Question: When is a job interview not a job interview?
Answer: When it is an exploratory (or informational) interview.
Exploratory interviews are a high-value way to network, obtain information and leave a good impression in a workplace that might interest you. Whether you seek a position, or desire a transition, an IEJI can bridge the distance between where you are in your career and where you want to be.
Even without a current job opening, company management often welcomes these conversations with high-caliber talent as a proactive way to procure talent for the next open position. You can access their expertise and investigate your options by arranging an exploratory or informational executive job interview (IEJI).
Advantages of informational interviews for executive job-seekers
An exploratory interview and a job interview are both ways to explore opportunities and build relationships. During a job interview, however, the hiring manager, or recruiter, structures the meeting as an assessment. At an IEJI, your curiosity, questions and behavior drive the conversation.
Some key advantages of the informal nature of an exploratory interview include the following:
• An information resource: An exploratory interview gives you a chance to learn and understand the critical current issues of an industry or position. Publicly available information about a company or enterprise is important, but lacks the immediacy of an inside view. Because there is no hiring pressure, you can thoughtfully tailor your questions to achieve a candid industry perspective not otherwise available to you.
• Career and social networking: Creating opportunity is an essential element of a job search plan. Executive positions are not always publicized or, by the time they are, a candidate is already under consideration. An IEJI enables you to meet and greet influential stakeholders in a company or field of interest. Because you are not positioning yourself as a job candidate, you and your contact can naturally explore the questions and answers that arise during the meeting. This informal repartee—and the relationship that results—can be a powerful networking tool. Not only may you be able to add a contact to your professional network, but you could receive a call when a new or existing position opens up.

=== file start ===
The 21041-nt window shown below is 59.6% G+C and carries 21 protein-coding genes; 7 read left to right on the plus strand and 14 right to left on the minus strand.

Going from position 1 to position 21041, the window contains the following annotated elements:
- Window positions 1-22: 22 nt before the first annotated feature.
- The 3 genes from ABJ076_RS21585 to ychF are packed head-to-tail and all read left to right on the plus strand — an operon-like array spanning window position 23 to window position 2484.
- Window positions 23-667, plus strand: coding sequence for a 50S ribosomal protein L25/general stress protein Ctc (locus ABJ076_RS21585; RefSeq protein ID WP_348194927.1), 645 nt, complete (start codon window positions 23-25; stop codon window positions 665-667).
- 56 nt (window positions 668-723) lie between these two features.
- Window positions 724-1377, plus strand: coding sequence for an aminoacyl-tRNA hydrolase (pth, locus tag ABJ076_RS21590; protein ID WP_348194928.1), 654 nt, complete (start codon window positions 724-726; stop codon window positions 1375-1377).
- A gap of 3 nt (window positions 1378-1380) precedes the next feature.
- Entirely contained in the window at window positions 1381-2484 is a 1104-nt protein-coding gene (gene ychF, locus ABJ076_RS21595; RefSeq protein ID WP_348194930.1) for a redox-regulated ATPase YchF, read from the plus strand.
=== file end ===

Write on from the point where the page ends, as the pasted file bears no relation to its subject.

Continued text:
• Gaining direction: Informational interviews are an effective tool for executives, whether or not they are looking for a position. When transition looms, or a job is ending, stabilizing steps are vital. During a period of employment instability, you can regain your bearings through an exploratory interview. The meeting can reaffirm your current direction, help you analyze your skill set, or lead to serendipitous discovery and opportunity.
Tips for setting up an informational interview
Once you identify a company and industry you want to explore, the next step is to cultivate contacts.
While you may personally know an individual you wish to interview, there is a good chance you do not yet have that connection. There are at least two paths to an exploratory interview: a referral from an associate or a cold call.
When thinking about referrals, consider who you know in groups such as:
• Professional associations and service organizations
• Social, personal and professional networks like LinkedIn
• Friends and other contacts
The awkwardness of asking a friend or colleague for an interview referral is somewhat relieved by the purpose of your request. You are not asking for a job—you are expressing curiosity about something outside your realm of expertise.
A cold call can lead to a surprisingly useful experience. When cold calling for an IEJI, keep these tips in mind:
• Research the companies and individuals you wish to speak with before you call.
• The CEO of any company is often heavily scheduled. Consider targeting a different contact. When you approach the company, ask to speak with the CFO or COO. Or, during a short telephone conversation with an executive assistant, or secretary, ask for a referral within the appropriate company department.